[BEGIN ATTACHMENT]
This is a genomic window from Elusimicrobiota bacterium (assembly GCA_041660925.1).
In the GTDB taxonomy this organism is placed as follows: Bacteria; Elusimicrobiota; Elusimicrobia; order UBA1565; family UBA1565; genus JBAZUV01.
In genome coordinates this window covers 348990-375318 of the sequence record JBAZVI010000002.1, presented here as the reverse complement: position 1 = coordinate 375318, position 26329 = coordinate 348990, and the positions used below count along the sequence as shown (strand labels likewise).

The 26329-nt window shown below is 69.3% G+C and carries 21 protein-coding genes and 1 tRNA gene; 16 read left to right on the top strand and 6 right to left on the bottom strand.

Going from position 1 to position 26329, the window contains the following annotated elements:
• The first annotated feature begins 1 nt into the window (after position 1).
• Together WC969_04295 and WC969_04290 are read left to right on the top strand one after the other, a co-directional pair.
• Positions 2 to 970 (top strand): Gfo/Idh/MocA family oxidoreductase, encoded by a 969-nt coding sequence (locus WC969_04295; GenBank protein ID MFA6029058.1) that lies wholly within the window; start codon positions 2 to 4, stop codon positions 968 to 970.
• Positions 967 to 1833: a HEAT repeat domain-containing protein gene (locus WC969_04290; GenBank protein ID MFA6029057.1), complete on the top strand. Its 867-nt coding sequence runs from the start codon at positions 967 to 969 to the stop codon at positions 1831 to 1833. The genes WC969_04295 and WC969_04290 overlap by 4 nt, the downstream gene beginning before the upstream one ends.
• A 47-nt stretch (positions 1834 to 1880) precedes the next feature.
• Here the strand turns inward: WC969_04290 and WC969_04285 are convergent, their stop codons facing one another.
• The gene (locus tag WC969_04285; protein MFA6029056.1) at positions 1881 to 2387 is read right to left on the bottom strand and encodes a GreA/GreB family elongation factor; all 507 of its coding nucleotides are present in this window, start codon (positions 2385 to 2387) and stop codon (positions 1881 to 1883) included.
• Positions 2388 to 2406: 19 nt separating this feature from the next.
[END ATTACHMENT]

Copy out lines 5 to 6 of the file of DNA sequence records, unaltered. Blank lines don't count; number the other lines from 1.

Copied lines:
Going from position 1 to position 26329, the window contains the following annotated elements:
• The first annotated feature begins 1 nt into the window (after position 1).